Revolution for dogs and cats is an easy to use topical treatment that kills fleas flea eggs ear mites scabies and controls dog tick infestations in dogs In addition it helps with heartworm control as well as the spread of parasitic worms like roundworm and hookworm This monthly solution for tick and flea prevention in dogs and cats is FDAapproved and safe to use Applied to the base of your pets neck Revolution is a quick drying nongreasy medication that seeps into the pets skin to more efficiently distribute the medicine all across your pets body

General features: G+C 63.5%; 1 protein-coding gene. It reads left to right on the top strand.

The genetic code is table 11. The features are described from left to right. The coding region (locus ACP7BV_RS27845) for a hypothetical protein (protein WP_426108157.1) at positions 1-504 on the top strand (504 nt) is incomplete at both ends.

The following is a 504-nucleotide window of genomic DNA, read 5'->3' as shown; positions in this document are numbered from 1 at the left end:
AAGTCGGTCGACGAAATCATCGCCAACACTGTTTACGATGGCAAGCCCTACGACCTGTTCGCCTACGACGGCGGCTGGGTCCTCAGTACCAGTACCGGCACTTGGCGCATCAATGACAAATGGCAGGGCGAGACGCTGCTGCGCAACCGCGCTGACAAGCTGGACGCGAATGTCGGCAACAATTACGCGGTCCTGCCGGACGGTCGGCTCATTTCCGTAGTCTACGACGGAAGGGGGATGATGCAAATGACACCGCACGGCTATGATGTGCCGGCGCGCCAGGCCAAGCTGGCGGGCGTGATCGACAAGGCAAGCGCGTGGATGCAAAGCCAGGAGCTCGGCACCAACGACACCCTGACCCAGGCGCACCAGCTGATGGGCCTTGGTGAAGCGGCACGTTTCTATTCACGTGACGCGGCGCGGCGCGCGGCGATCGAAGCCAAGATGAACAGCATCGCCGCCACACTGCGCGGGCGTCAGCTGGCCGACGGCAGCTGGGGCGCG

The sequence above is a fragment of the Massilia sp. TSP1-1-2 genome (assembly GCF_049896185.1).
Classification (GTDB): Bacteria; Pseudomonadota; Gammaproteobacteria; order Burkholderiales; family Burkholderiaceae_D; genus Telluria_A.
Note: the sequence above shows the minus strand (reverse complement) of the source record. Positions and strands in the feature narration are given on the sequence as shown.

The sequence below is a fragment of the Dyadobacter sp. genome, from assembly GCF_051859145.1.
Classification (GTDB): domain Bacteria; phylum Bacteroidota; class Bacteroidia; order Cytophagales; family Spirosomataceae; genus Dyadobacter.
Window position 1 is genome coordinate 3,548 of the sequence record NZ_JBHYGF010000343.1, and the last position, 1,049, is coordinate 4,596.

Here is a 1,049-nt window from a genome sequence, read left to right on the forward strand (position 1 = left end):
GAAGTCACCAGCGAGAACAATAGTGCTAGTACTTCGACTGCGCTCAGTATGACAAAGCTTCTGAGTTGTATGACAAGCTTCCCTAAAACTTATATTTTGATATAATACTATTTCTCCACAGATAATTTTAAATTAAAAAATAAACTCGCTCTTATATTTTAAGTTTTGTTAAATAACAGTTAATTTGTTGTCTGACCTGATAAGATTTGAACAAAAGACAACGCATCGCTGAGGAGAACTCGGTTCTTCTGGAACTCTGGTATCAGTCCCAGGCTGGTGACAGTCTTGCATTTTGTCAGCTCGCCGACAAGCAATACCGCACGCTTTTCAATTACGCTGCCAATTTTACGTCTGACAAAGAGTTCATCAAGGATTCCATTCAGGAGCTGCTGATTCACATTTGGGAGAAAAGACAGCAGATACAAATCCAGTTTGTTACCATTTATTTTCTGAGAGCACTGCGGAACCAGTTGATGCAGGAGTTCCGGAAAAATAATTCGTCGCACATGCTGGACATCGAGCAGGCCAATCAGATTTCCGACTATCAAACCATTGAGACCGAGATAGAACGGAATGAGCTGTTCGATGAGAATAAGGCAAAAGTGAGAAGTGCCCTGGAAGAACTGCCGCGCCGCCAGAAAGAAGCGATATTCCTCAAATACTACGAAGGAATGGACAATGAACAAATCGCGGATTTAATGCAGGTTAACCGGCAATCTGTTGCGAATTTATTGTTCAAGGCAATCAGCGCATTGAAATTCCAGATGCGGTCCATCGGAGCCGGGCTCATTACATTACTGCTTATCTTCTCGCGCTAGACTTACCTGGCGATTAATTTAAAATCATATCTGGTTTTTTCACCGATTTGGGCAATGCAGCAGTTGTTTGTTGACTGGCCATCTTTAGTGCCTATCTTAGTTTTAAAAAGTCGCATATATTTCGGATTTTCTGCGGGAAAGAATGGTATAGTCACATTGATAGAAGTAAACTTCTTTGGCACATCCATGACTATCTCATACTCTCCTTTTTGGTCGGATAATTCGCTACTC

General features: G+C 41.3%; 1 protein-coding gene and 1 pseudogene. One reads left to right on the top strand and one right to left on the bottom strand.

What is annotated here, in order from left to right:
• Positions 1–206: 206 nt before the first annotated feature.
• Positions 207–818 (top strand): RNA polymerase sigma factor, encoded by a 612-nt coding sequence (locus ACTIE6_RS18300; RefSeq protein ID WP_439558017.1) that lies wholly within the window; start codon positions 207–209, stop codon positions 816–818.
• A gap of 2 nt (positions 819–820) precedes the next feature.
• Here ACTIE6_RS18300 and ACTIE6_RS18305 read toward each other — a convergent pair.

Peter Cochrane is one of our most far-sighted visionaries, and brings brilliant clarity and focus to our understanding of ourselves and our technologies, and of how profoundly each is transforming the other." -Douglas Adams, Author, The Hitch Hiker's Guide to the Galaxy In Uncommon Sense, Peter Cochrane's follow up to the radical 108 Tips for Time Traveller, Peter explains how very simple analysis allows the prediction of such debacles as the 3G auction and the subsequent collapse of an industry, whilst simple-minded thinking is dangerous in the context of a world that is predominantly chaotic and out of control. People balked when Peter suggested a wholesale move to eWorking, the rise of email and text messaging, and the dotcom regime mirroring the boom and bust cycle of the industrial revolution. His predictions of the use and growth of mobile devices and communication, or use of chip implants for humans to replace ID cards, passports, and medical records, or iris scanners and fingerprint readers - were all seen as unlikely. Today they are a reality. How then will the world react to his predictions as set out in Uncommon Sense of a networked world of distributed ignorance and sharing overcoming an old world of concentrated skill and control? To everything becoming 'Napsterised' in every dimension, where storage and processing power cost nothing, and become connected without the help of the old network companies? A world where individuals create their own networks, where laws of copyright and resale, and old business models have to be changed as giant industries are dragged kicking and screaming out of the 19th Century and into the 21st? Peter Cochrane poses and answers questions, suggests solutions, and raises red flags on issues that need to be addressed. Tables, diagrams, pictures and illustrations generously support all of the text, with the most difficult aspects illustrated by simulations and other material on a CD and links to a web site with an ongoing expansion of the themes addressed.